But that first post-quake issue was also filled with a large Personals section, where Jewish readers whose homes were destroyed posted where they had relocated: “Mrs. A. Rothberg is at 595 Haight street, ladies’ tailor. Hugo D. Newhouse is at the northeast corner of Pine and Octavia streets. Mr. and Mrs. Morris Levy are at Stockton, Cal. T. S. Cohen is at 1225 O’Farrell street, near Gough.”

A May 1906 personals listing in The Emanu-El
A May 1906 personals listing in The Emanu-El

Column after column, the names went on. For some, only a last name is given; many San Franciscans crossed the bay to Oakland and Berkeley, while others went farther afield, to Sacramento, Chicago and even New York. They had to let folks know where to find them, so they turned to their Jewish community newspaper.

“Adele E. Davis is at 5116 Grove street, Oakland. L. Ackerman is at San Jose, Cal. Mrs. F. B. Wolfe is at 1275 Page street. Dr. A. Eichler is at Nineteenth and Eureka streets.”

Other items in that issue, published on a Friday 16 days after the quake, detailed where synagogues had decamped, so Jewish readers could find comfort in group worship. There were ads from insurance companies, from PG&E, from grocery stores and other essential businesses, telling readers where they were now located, and Jewish relief organizations similarly placed notices detailing how the destitute could access their services.

Without a doubt, for weeks and months after the great quake and fire, The Emanu-El lived up to its mission as a Jewish community newspaper, spreading vital information and keeping open the lines of communication in a devastated city.

B’nai Brith was particularly active in handing out aid, and money began pouring in from outside sources, the paper reported. Oakland’s Jewish community stepped up to help, most notably the First Hebrew Congregation (now Temple Sinai) on 12th and Castro: “The fire raged throughout the first day in the poorer Jewish quarter of San Francisco about Folsom street. Frightened and hungry, the Jewish families old and young, almost without clothing, came to Oakland. The doors of the synagogue were thrown open at once. Old and young were given food and clothing and were given a place to sleep, with ample covering, within the walls of the place of worship. From that day onward and for upwards of a week, until the general relief committee found a place to look after them, the synagogue was their home.”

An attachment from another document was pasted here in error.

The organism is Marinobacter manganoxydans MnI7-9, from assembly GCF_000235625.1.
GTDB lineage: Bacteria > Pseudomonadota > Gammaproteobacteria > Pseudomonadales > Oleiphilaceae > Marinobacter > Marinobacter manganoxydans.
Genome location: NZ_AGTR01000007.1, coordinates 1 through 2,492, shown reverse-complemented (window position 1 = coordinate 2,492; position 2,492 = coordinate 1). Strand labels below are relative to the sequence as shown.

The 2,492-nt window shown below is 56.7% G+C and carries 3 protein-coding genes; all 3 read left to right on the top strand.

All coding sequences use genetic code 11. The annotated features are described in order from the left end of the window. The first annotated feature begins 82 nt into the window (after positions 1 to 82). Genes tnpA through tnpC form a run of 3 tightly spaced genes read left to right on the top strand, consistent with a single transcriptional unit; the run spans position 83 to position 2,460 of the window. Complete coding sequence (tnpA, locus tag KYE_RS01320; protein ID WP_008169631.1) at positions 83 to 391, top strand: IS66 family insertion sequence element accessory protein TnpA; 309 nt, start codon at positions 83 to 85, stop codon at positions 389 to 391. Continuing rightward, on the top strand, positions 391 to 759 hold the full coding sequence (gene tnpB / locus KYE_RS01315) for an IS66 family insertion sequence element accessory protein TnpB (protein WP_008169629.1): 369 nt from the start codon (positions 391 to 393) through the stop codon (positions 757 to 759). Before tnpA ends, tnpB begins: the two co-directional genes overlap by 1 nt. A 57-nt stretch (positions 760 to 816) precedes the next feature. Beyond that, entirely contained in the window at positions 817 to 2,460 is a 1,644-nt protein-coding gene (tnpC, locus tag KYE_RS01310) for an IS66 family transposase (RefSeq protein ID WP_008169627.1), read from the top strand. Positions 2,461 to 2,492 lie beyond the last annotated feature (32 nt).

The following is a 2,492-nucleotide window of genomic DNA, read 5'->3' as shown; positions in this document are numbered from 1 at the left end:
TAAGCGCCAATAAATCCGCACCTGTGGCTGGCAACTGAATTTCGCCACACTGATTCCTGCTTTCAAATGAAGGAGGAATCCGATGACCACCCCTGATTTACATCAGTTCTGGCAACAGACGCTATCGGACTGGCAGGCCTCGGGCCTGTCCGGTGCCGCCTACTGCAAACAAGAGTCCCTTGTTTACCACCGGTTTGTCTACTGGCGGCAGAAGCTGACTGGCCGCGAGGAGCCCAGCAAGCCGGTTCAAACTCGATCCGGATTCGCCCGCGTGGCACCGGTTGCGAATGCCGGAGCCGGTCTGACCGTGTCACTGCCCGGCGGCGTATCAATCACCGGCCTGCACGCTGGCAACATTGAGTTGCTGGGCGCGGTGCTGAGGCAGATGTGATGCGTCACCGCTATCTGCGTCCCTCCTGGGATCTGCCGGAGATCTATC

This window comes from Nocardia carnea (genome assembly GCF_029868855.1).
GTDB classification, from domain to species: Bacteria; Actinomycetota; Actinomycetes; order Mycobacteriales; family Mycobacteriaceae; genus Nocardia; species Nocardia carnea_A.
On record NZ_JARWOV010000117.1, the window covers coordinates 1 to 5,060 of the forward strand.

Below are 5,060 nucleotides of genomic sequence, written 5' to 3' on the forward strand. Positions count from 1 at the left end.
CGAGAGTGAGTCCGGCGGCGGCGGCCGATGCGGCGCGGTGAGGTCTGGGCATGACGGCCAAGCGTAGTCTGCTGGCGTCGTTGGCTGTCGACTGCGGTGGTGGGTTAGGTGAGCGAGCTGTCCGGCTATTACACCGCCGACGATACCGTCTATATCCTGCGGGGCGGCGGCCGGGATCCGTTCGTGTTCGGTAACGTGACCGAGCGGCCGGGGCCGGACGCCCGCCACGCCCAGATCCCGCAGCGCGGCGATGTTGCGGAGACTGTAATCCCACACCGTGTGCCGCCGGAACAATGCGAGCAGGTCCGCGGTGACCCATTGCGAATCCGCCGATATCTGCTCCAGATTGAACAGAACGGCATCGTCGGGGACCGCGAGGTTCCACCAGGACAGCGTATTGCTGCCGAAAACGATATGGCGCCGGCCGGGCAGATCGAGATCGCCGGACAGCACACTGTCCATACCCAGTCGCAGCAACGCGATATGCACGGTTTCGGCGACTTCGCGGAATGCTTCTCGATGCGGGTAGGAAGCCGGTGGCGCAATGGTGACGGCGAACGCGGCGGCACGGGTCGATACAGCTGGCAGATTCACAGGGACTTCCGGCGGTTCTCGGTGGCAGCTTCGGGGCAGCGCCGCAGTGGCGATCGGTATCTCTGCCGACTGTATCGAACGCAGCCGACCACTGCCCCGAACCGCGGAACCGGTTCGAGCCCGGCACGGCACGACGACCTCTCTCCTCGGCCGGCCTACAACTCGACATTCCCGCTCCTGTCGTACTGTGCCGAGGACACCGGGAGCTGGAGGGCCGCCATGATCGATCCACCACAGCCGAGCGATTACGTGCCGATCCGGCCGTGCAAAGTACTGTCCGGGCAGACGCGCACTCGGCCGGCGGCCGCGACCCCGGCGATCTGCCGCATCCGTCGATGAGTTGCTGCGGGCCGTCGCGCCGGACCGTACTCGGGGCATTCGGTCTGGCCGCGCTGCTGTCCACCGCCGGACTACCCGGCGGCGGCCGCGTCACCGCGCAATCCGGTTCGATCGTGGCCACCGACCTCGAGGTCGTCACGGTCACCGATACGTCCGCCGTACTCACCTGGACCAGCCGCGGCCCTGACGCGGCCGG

Even in those first two issues of May 1906, The Emanu-El served as a voice of hope. Yes, San Francisco was in ruins, but the men and women of that city sprung into action within the first minutes after the earthquake, showing up at hospitals and makeshift clinics to volunteer, cooking food for the destitute and showing human kindness in multiple ways. In stirring words, Voorsanger vowed that the City by the Bay would rise again, as would its Jewish newspaper:

“Today the great American city of the West, though dressed in the habiliments of mourning and disfigured by the touch of God upon her beauty, bears witness to the world that her energies are not abating, but that from the ruins will spring forth a city greater and more beautiful than ever. Towards that glorious end we are all working day and night with heart and soul and mind. Whatever little service our Emanu-El can render is consecrated to the upbuilding of the greater San Francisco and the rehabilitation of its splendid Jewish community.”

Sue Fishkoff

Sue Fishkoff is the editor emerita of J. She can be reached at [email protected].